If parentheses will not be counted and if we could use it as multiply:

$12(34)-5(67)-8(9) = 1$

I used only 2 operators.

• Clever way of finding a loophole lol. But I meant that parentheses can be used to change the order of operations. I should of mentioned that sooner but now the question is updated. Commented Apr 16, 2015 at 21:20
• @JohnOdom ah so I cannot use it as multiply now, dang!
– Alex
Commented Apr 16, 2015 at 21:21
• * * * Puzzle poser (John Odom), if you do not have that explicitly changed in the instructions at present about the limitations of the parentheses, then Alex's solution stands as correct with only two operators. Commented Jun 20, 2015 at 18:57

$$(1 + 23 + 45 + 6! - 789)! = 1$$

$$((1+2-3)\times456789)!=1$$

Everyone is trying with minimum operators.
I guess, with @user23013's solution, we can try with various possibilities :)

• Any answer that cooperates with the rules is a good answer :). But I am hoping someone will be able to beat the top answer right now that has 3 operators. Commented Apr 17, 2015 at 14:56

A simple expression that is exact, and only uses four operations without bending the rules (if exponentiation isn't permitted, I assume that neither is using the numbers to create n-th roots) while using at least one non-basic operation, is $$((1+2-3)\times456789)!$$ That's one addition, one subtraction, one multiplication, and one factorial (actually, zero factorial, but you know what I mean). Another similar option is $$((12/3-4)\times56789)!$$ A slightly more bendy solution using the fact that negative integer factorials can be considered to be infinite is $$1+2/(3-456789)!$$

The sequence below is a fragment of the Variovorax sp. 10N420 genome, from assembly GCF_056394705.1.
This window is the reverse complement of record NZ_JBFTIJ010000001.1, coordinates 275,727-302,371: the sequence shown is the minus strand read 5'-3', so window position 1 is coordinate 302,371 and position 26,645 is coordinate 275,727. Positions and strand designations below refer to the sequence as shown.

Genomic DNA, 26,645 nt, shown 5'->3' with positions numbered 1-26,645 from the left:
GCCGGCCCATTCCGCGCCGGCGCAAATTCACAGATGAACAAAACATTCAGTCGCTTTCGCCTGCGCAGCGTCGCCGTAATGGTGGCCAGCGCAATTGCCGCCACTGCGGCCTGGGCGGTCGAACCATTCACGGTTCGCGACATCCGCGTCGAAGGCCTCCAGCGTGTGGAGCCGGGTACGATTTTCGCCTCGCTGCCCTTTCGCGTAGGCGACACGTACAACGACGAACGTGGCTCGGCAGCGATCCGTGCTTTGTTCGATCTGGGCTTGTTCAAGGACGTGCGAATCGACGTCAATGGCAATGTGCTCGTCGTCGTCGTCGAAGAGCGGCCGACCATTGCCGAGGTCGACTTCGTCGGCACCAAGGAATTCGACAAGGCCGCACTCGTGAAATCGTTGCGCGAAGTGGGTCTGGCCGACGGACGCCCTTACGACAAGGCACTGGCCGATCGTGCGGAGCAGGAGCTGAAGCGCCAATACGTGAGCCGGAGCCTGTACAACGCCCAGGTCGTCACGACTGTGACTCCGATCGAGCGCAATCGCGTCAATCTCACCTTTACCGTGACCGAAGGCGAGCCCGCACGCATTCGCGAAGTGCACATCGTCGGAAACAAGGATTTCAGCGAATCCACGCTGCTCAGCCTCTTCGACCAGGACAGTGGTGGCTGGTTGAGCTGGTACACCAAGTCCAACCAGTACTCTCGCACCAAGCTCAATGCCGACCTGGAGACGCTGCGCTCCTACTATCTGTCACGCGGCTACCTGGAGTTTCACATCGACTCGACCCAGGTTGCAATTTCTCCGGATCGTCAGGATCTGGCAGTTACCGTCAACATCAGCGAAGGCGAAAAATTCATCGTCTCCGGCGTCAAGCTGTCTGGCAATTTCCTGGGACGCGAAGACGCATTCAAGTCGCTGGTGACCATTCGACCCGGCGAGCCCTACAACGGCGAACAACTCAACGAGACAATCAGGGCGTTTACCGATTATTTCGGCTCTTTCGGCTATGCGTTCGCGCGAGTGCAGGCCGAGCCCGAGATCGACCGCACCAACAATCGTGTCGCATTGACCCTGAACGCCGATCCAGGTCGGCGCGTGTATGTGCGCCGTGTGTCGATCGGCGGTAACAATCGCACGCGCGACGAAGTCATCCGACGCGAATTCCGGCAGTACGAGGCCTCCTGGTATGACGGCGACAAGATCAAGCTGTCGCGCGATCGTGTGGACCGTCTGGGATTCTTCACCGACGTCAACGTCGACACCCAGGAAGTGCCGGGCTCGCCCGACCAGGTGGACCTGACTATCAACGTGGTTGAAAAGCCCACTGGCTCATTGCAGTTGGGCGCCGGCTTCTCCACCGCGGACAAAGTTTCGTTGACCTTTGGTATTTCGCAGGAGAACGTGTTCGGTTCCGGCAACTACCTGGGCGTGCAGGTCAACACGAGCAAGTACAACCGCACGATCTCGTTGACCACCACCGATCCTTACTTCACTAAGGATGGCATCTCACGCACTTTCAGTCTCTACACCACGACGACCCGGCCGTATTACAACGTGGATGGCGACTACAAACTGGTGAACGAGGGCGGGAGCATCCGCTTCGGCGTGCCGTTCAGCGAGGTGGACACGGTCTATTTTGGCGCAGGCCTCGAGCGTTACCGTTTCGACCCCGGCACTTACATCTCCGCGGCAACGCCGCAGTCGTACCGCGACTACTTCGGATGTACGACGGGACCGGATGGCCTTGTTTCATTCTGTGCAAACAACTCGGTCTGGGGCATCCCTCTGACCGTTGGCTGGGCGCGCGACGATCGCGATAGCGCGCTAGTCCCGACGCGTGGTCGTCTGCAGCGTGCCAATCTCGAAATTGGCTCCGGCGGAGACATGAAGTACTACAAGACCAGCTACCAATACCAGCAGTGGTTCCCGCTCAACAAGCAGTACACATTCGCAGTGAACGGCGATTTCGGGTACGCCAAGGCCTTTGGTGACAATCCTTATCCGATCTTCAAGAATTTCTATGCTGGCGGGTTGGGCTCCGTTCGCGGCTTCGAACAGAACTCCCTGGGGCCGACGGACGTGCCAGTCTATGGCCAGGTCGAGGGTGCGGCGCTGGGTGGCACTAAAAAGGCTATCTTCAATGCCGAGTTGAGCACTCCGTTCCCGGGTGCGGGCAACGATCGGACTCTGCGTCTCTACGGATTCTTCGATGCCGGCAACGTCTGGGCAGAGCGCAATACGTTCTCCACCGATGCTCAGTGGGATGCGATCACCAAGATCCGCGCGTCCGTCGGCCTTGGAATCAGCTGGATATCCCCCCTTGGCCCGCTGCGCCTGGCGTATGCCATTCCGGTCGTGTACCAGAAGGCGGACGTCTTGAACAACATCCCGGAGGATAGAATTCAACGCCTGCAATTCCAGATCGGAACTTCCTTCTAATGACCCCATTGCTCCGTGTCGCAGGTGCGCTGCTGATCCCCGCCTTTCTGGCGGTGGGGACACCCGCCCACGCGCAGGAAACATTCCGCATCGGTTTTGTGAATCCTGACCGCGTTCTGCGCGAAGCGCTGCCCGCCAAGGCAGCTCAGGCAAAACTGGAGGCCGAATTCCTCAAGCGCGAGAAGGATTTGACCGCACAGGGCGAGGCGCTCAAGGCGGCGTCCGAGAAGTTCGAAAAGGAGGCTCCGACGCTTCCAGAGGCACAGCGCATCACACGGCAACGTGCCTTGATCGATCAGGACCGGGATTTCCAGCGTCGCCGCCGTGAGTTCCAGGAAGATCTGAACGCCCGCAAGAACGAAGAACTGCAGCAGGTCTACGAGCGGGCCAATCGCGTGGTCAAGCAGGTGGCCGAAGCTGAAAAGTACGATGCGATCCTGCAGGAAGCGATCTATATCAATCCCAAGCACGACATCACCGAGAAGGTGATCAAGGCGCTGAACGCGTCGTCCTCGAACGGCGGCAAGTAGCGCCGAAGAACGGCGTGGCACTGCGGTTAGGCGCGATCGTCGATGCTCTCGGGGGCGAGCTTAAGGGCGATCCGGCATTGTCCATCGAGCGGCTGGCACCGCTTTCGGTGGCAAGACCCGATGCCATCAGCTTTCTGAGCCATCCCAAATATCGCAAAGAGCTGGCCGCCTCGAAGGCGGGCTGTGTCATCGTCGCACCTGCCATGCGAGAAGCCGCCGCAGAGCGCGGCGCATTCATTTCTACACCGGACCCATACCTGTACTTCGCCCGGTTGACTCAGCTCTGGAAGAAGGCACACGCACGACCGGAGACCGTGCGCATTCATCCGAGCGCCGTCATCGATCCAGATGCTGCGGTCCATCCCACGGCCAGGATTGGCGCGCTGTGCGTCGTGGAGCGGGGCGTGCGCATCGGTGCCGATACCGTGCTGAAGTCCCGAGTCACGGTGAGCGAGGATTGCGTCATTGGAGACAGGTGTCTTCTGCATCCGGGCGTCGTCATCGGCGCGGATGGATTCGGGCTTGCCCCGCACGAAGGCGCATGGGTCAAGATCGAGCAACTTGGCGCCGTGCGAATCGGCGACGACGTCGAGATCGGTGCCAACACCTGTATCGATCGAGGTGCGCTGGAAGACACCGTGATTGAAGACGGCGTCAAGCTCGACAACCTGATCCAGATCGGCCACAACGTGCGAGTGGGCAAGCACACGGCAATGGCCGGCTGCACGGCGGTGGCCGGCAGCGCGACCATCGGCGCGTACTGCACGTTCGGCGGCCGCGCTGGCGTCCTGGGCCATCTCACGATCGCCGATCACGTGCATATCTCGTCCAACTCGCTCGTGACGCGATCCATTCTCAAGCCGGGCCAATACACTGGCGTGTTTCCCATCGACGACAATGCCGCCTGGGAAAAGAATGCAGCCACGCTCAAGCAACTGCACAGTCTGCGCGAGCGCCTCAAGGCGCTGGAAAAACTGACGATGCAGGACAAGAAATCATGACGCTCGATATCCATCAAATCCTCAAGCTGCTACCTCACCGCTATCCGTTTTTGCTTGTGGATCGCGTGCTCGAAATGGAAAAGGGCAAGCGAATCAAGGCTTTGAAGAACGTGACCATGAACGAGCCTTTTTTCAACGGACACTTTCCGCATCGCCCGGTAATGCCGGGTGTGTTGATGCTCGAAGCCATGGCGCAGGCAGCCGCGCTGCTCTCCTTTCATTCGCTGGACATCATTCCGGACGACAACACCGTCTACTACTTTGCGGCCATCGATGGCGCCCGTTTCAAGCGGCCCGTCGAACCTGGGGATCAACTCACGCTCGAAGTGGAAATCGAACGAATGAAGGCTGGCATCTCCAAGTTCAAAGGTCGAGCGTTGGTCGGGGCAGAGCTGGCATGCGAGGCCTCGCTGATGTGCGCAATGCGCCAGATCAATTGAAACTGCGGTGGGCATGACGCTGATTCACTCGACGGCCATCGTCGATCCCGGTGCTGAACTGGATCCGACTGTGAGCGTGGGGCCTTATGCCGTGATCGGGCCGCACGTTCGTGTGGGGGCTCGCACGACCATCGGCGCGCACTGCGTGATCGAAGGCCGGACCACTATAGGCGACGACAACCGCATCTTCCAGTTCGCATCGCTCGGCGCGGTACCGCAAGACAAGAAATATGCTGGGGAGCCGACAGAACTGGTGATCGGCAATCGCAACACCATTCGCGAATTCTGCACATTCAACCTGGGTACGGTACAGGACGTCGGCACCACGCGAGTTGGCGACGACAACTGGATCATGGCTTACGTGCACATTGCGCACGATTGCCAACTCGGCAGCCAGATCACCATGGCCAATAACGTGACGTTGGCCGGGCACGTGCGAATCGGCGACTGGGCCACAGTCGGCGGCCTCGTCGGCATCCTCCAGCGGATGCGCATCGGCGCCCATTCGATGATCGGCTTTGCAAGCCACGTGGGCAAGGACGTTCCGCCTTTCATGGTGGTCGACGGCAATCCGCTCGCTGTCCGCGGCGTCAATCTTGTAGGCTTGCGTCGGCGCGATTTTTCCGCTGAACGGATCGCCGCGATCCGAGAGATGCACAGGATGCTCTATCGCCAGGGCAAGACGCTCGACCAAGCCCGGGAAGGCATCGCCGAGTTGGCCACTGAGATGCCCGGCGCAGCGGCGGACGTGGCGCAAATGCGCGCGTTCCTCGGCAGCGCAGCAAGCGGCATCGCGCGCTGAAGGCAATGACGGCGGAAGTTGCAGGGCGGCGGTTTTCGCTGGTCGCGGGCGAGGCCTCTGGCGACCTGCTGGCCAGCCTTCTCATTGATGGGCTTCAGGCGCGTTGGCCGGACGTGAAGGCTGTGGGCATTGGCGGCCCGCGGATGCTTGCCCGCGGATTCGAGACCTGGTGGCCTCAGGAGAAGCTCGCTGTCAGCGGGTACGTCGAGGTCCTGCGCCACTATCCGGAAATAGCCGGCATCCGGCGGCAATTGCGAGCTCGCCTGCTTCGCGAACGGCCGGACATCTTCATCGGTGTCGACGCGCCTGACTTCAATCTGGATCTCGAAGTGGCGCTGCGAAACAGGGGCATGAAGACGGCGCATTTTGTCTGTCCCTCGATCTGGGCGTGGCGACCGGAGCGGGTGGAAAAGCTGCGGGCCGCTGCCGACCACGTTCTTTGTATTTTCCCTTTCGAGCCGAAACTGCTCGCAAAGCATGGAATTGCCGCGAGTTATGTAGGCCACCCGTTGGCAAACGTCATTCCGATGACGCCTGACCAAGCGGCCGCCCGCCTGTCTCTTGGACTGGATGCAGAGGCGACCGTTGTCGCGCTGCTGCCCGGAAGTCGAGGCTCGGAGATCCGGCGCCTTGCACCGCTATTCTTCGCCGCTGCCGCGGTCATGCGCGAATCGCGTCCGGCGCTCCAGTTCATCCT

Three Operators

Similar idea to Mwr247's solution, but even more significant figures:

$$\left(\frac1{23456789!}\right)! = 1$$

Wolfram Alpha seems to think it is exactly 1. Good enough for me >_>

• Very clever... =P Commented Apr 16, 2015 at 13:38
• That is very clever, but I'm going to have to say that rounding is not allowed. Nice try though :) Commented Apr 16, 2015 at 14:47
• How does this work? Commented Apr 16, 2015 at 22:50
• The factorial of a fractional number is defined by the Gamma function. Since 1/23456789!=~10^-162695685 is really close to zero and 0!=1 then (1/23456789!)! is so ridiculously close to one, even WolframAlpha says 'yep, that's a one'. I'm honestly curious what it actually looks like in scientific notation. Commented Apr 16, 2015 at 23:39